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James P. Erwin Philip J. Morris Kenneth S. Brentner Department of Aerospace Engineering

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### A Computational Aeroacoustics Approach to Trailing Edge Noise Prediction using the Nonlinear Disturbance Equations

OutlineOutlineOutline

James P. Erwin

Philip J. Morris

Kenneth S. Brentner

Department of Aerospace Engineering

Penn State University

47th AIAA

Aerospace Sciences Meeting

January 5, 2009

The offshore wind turbine REpower 5M (rotor diameter: 126 m) after its successful erection in the Scottish North Sea

Outline

- Wind turbine acoustics
- New trailing edge noise prediction method
- The Nonlinear Disturbance Equations (NLDE)
- NLDE code
- validation
- circular cylinder and airfoil test cases
- Summary and future work suggestions

Acoustic Issues for Wind Turbines

Low blade passage frequency

Low frequency sound is relatively unaffected by atmospheric attenuation – can propagate long distances

Blade passage frequency below threshold of human hearing ~15Hz

Broadband noise prediction is critical

Broadband noise is probably the dominant noise source (especially when modulated at blade passage frequency)

Scale of large wind turbines leads to broadband noise at relatively low frequencies that also propagates long distances

Unsteady flow environment

Unsteady wind creates excess noise

Tower and terrain wake

Nonuniform inflow due to atmospheric boundary layer

Broadband Noise –Self Noise Sources

Current methods to predict broadband noise is semi-empirical.

Ref. Brook, Pope, and Marcolini, 1989

Acoustic Issues for Wind Turbines

Large-Eddy Simulation (LES) of a complete wind turbine and all noise sources not feasible in the near future (especially for design purposes)

Direct computation of broadband noise sources is possible – if focus is only small noise generating regions of flow

Must divide the CAA problem into sub-parts which can each be solved in the most efficient way possible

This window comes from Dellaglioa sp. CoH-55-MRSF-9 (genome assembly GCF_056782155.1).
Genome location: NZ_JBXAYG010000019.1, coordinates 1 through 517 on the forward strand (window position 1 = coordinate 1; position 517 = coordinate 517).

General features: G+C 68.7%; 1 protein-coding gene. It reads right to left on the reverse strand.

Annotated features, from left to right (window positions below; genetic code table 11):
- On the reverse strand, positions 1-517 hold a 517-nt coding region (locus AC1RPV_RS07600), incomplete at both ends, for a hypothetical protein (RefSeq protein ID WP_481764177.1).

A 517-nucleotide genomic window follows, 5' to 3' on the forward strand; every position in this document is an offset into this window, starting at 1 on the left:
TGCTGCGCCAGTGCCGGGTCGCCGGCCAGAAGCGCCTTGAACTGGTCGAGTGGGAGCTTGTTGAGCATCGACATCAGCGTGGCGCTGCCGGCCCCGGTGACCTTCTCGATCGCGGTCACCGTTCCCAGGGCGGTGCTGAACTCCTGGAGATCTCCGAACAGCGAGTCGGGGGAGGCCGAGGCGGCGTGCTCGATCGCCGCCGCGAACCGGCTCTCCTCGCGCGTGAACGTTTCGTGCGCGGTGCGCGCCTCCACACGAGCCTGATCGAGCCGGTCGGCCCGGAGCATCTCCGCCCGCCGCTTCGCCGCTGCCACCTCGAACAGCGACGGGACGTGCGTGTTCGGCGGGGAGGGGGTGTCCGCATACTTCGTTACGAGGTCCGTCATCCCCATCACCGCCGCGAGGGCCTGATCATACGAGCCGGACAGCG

Outline

- Wind turbine acoustics
- New trailing edge noise prediction method
- The Nonlinear Disturbance Equations (NLDE)
- NLDE code
- validation
- circular cylinder and airfoil test cases
- Summary and future work suggestions

Trailing Edge Noise Prediction Method

- 1. Obtain mean flow for entire blade
- - RANS solution for “quick” estimate of mean flow
- Solve the NLDE on the trailing edge* portion only
- - Use a fine trailing edge grid
- - Solve for time accurate pressure time history
- 3. Noise prediction from NLDE solution
- - PSU-WOPWOP – Penn State’s noise prediction software
- - Uses NLDE solution to calculate broadband noise and propagate to observers

RANS

* Focus here is on the TE but these tools will also work for the LE and blade tip (or other sources)

Outline

- Wind turbine acoustics
- New trailing edge noise prediction method
- The Nonlinear Disturbance Equations (NLDE)
- NLDE code
- validation
- circular cylinder and airfoil test cases
- Summary and future work suggestions

Nonlinear Disturbance Equations(NLDE)

Multi-level hybrid approach

Use the algorithm best suited to the computation

Steady RANS for mean flow (calculation in entire domain on relatively coarse grid)

Time accurate solution for disturbances (calculation in limited region on a refined grid)

Present formulation based on compressible Navier-Stokes equations (ideal for acoustic simulations)

Basic flow from rotating blade simulations

OVERFLOW2

Resolved perturbations – simulated using time accurate calculations on refined grid

NLDE

Sub-grid scale perturbations

modeled

Previous Applications

Turbulent boundary layer:

T. Chyczewski, P. Morris, and L. Long, (2000) AIAA Paper 2000-2007

Bluff body flows:

R. P. Hansen, L. N. Long, and P. J. Morris, (2000) AIAA Paper 2000-1981

High speed jet noise:

Morris, Long, Scheidegger & Boluriaan, (2002) Int. Journal Aeroacoustics, 1(1)

Steady and pulsating channel flow, low pressure turbine blade:

Labourasse & Sagaut (2003) J. Comp. Phys., 182 (L&S, 2003)

Nonlinear Disturbance Equations

The traditional compressible Navier Stokes equations can be written as

(1D for simplicity)

The NLDE decomposes this into a mean flow and perturbation flow

Since we are solving for the perturbation quantities only,

NOTE: no subscript ( )0 or prime ( )ʹ implies an instantaneous quantity

Nonlinear Disturbance Equations

The flux vector F is

updated at every time step

The time rate of change of the

mean flow is zero (steady mean flow)

Initial

condition?

- Wind turbine acoustics
- New trailing edge noise prediction method
- The Nonlinear Disturbance Equations (NLDE)
- NLDE code
- validation
- circular cylinder and airfoil test cases
- Summary and future work suggestions

NLDE Code

- Code features:
- Compressible, 3-D structured grid Navier-Stokes solver
- Fortran 90 language
- MPI (Message Passing Interface) parallel code
- Code structure allows for easy addition and removal of features
- Boundary conditions tailored for CAA
- 4th order accurate 5 stage LDDRK time integration [10]
- Low-Dissipation and Dispersion Runge Kutta
- 4th order accurate DRP finite differencing [11]
- Dispersion-Relation-Preserving
- Explicit low pass filtering [12]

Code Validation – 2-D Gaussian Pulse

Mach 0.5 background flow (rightward)

- Mach 0.0 and 0.5 background flow
- 201 x 201 grid
- No artificial damping
- No low pass filtering

Initial condition

Code Validation – 2-D Gaussian Pulse

t = 0.02 seconds